In this paper, we formulate the deep residual network (ResNet) as a control problem of transport equation. In ResNet, the transport equation is solved along the characteristics. Based on this observation, deep neural network is closely related to the control problem of PDEs on manifold. We propose several models based on transport equation, Hamilton-Jacobi equation and Fokker-Planck equation. The discretization of these PDEs on point cloud is also discussed.
In this paper, we propose a novel low dimensional manifold model (LDMM) and
apply it to some image processing problems. LDMM is based on the fact that the patch manifolds
of many natural images have low dimensional structure. Based on this fact, the dimension of the
patch manifold is used as a regularization to recover the image. The key step in LDMM is to solve
a Laplace-Beltrami equation over a point cloud which is solved by the point integral method. The
point integral method enforces the sample point constraints correctly and gives better results than the
standard graph Laplacian. Numerical simulations in image denoising, inpainting and super-resolution
problems show that LDMM is a powerful method in image processing.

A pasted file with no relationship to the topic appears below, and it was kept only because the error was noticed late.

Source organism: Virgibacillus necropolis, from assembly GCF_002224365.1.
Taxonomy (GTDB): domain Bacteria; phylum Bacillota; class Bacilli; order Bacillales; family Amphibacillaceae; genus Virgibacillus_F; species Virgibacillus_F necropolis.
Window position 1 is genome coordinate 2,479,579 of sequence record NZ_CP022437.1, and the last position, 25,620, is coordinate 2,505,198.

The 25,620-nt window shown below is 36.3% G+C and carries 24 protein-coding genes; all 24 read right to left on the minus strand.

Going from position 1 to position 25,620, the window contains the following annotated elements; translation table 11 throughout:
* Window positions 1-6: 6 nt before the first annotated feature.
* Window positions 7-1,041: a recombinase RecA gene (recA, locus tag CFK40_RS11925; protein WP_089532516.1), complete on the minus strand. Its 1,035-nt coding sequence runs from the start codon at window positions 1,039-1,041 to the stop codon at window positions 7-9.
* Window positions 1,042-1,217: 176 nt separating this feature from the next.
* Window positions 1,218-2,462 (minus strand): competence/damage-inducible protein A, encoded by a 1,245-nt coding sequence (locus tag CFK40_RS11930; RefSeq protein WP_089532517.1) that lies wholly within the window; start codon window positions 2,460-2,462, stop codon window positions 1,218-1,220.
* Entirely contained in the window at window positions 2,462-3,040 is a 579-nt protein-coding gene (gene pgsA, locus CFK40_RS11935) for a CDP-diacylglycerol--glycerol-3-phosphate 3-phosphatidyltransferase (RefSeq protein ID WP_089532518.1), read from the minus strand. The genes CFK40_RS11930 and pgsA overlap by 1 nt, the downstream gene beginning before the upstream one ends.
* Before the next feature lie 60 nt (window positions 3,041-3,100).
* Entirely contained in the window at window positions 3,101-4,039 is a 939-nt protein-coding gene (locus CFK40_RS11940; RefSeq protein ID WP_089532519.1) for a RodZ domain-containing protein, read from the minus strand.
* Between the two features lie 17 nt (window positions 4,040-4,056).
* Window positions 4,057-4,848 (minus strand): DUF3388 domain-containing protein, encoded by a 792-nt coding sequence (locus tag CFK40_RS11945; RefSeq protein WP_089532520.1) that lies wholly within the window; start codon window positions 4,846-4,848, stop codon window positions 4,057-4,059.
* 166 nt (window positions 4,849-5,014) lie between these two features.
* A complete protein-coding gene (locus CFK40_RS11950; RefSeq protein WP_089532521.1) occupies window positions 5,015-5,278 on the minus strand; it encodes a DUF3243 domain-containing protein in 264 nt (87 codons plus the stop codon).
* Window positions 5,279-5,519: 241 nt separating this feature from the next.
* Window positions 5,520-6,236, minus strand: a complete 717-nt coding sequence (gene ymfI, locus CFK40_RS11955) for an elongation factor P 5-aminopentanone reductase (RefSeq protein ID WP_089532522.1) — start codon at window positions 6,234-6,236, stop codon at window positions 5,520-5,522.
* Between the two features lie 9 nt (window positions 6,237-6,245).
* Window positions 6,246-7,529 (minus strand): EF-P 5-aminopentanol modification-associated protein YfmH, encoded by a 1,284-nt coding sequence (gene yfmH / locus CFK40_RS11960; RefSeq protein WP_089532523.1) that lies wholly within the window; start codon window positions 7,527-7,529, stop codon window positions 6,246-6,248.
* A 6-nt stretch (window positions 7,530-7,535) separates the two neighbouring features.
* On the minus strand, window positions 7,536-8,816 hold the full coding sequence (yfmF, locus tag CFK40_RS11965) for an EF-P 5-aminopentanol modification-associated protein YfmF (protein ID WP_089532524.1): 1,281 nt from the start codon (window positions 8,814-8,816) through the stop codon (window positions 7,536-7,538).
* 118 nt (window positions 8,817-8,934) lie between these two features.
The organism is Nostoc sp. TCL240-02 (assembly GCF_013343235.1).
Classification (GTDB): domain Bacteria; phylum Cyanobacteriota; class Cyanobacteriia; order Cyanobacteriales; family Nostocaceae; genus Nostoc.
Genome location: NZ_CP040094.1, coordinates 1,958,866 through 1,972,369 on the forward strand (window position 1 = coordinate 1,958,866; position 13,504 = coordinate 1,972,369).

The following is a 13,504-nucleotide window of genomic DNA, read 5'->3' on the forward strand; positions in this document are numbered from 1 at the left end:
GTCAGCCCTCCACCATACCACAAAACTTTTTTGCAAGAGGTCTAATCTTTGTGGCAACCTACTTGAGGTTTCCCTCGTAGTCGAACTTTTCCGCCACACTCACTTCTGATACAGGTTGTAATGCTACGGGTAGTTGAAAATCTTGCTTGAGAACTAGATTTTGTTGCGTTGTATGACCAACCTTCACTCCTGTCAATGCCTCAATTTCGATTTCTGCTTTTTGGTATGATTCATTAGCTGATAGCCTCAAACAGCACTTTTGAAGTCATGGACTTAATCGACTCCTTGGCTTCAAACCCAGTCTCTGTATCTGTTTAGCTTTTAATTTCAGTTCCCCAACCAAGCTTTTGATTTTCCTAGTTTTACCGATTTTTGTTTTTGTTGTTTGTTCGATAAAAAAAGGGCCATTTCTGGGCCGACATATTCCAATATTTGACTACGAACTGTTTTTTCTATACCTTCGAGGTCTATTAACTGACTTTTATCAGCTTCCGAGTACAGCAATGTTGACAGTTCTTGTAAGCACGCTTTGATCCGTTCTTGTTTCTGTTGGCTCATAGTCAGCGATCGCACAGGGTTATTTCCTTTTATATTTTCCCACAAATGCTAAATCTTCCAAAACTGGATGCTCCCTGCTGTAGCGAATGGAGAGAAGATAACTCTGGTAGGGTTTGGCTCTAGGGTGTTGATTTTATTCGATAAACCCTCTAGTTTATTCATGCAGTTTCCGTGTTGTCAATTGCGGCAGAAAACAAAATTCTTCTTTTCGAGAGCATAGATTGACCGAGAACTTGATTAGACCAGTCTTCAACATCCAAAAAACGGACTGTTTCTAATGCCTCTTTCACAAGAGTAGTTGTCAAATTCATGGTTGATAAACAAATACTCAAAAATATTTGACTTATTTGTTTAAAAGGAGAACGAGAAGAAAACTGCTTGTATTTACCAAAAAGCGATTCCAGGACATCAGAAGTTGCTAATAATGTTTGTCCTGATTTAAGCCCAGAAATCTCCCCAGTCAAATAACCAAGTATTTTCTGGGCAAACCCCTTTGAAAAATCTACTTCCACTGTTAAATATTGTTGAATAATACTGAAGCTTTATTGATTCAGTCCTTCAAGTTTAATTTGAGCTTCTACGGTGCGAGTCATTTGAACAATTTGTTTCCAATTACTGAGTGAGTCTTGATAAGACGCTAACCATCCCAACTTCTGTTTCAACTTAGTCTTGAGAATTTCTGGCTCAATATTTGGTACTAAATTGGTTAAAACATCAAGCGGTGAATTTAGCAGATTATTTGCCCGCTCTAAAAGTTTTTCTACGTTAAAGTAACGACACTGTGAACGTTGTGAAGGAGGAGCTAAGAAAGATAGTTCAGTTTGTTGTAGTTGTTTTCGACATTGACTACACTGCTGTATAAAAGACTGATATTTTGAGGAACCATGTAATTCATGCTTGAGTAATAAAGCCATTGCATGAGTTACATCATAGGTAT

We demonstrate how path integrals often used in problems of theoretical physics can be adapted to provide a machinery for performing Bayesian inference in function spaces. Such inference comes about naturally in the study of inverse problems of recovering continuous (infinite dimensional) coefficient functions from ordinary or partial differential equations, a problem which is typically ill-posed. Regularization of these problems using L2 function spaces (Tikhonov regularization) is equivalent to Bayesian probabilistic inference, using a Gaussian prior. The Bayesian interpretation of inverse problem regularization is useful since it allows one to quantify and characterize error and degree of precision in the solution of inverse problems, as well as examine assumptions made in solving the problem—namely whether the subjective choice of regularization is compatible with prior knowledge. Using path-integral formalism, Bayesian inference can be explored through various perturbative techniques, such as the semiclassical approximation, which we use in this manuscript. Perturbative path-integral approaches, while offering alternatives to computational approaches like Markov-Chain-Monte-Carlo (MCMC), also provide natural starting points for MCMC methods that can be used to refine approximations. In this manuscript, we illustrate a path-integral formulation for inverse problems and demonstrate it on an inverse problem in membrane biophysics as well as inverse problems in potential theories involving the Poisson equation.